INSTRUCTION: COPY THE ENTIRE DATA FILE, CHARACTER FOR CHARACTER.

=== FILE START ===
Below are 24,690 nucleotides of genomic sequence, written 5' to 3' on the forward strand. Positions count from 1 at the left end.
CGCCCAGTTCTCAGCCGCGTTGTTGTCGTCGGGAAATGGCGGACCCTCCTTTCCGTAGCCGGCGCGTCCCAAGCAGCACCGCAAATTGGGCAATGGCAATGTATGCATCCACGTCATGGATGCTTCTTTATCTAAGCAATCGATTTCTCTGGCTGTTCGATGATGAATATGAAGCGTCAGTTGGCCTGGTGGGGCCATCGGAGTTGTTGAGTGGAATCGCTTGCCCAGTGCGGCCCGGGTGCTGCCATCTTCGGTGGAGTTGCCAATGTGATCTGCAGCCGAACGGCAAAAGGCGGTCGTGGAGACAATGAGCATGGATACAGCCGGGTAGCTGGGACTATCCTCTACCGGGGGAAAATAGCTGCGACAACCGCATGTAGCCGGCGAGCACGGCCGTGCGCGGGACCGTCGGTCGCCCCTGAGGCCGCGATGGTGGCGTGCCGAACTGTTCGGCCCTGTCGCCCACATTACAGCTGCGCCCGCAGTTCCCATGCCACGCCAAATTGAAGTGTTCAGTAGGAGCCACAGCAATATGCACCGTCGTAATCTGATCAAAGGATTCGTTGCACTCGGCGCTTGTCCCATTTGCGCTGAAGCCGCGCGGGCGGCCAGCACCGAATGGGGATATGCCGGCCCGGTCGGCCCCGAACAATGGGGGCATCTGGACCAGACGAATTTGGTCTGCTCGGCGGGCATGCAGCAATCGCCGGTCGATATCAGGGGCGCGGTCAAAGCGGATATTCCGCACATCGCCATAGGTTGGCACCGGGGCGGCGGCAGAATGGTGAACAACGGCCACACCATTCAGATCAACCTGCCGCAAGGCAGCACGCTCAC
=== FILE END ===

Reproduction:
Below are 24,690 nucleotides of genomic sequence, written 5' to 3' on the forward strand. Positions count from 1 at the left end.
CGCCCAGTTCTCAGCCGCGTTGTTGTCGTCGGGAAATGGCGGACCCTCCTTTCCGTAGCCGGCGCGTCCCAAGCAGCACCGCAAATTGGGCAATGGCAATGTATGCATCCACGTCATGGATGCTTCTTTATCTAAGCAATCGATTTCTCTGGCTGTTCGATGATGAATATGAAGCGTCAGTTGGCCTGGTGGGGCCATCGGAGTTGTTGAGTGGAATCGCTTGCCCAGTGCGGCCCGGGTGCTGCCATCTTCGGTGGAGTTGCCAATGTGATCTGCAGCCGAACGGCAAAAGGCGGTCGTGGAGACAATGAGCATGGATACAGCCGGGTAGCTGGGACTATCCTCTACCGGGGGAAAATAGCTGCGACAACCGCATGTAGCCGGCGAGCACGGCCGTGCGCGGGACCGTCGGTCGCCCCTGAGGCCGCGATGGTGGCGTGCCGAACTGTTCGGCCCTGTCGCCCACATTACAGCTGCGCCCGCAGTTCCCATGCCACGCCAAATTGAAGTGTTCAGTAGGAGCCACAGCAATATGCACCGTCGTAATCTGATCAAAGGATTCGTTGCACTCGGCGCTTGTCCCATTTGCGCTGAAGCCGCGCGGGCGGCCAGCACCGAATGGGGATATGCCGGCCCGGTCGGCCCCGAACAATGGGGGCATCTGGACCAGACGAATTTGGTCTGCTCGGCGGGCATGCAGCAATCGCCGGTCGATATCAGGGGCGCGGTCAAAGCGGATATTCCGCACATCGCCATAGGTTGGCACCGGGGCGGCGGCAGAATGGTGAACAACGGCCACACCATTCAGATCAACCTGCCGCAAGGCAGCACGCTCAC